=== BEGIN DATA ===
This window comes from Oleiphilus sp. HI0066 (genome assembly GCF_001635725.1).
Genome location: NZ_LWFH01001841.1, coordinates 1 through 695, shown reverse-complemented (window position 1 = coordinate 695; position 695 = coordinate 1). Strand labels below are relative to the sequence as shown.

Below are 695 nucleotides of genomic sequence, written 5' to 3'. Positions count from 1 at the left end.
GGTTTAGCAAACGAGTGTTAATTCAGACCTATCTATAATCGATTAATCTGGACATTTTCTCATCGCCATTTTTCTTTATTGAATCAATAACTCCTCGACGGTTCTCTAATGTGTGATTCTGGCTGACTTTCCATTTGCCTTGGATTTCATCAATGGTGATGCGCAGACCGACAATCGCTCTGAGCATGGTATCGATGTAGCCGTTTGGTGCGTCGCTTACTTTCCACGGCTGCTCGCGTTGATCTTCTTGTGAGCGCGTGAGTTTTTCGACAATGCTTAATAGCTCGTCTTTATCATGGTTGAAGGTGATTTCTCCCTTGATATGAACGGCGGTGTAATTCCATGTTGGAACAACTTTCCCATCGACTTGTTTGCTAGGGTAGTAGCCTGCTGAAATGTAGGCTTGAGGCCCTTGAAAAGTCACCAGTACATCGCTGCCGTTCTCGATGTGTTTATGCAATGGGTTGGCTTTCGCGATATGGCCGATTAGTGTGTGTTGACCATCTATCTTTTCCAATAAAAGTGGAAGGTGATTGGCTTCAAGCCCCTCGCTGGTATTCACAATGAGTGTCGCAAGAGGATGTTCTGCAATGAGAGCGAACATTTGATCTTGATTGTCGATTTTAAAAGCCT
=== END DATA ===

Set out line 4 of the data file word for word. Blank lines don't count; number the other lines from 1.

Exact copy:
GGTTTAGCAAACGAGTGTTAATTCAGACCTATCTATAATCGATTAATCTGGACATTTTCTCATCGCCATTTTTCTTTATTGAATCAATAACTCCTCGACGGTTCTCTAATGTGTGATTCTGGCTGACTTTCCATTTGCCTTGGATTTCATCAATGGTGATGCGCAGACCGACAATCGCTCTGAGCATGGTATCGATGTAGCCGTTTGGTGCGTCGCTTACTTTCCACGGCTGCTCGCGTTGATCTTCTTGTGAGCGCGTGAGTTTTTCGACAATGCTTAATAGCTCGTCTTTATCATGGTTGAAGGTGATTTCTCCCTTGATATGAACGGCGGTGTAATTCCATGTTGGAACAACTTTCCCATCGACTTGTTTGCTAGGGTAGTAGCCTGCTGAAATGTAGGCTTGAGGCCCTTGAAAAGTCACCAGTACATCGCTGCCGTTCTCGATGTGTTTATGCAATGGGTTGGCTTTCGCGATATGGCCGATTAGTGTGTGTTGACCATCTATCTTTTCCAATAAAAGTGGAAGGTGATTGGCTTCAAGCCCCTCGCTGGTATTCACAATGAGTGTCGCAAGAGGATGTTCTGCAATGAGAGCGAACATTTGATCTTGATTGTCGATTTTAAAAGCCT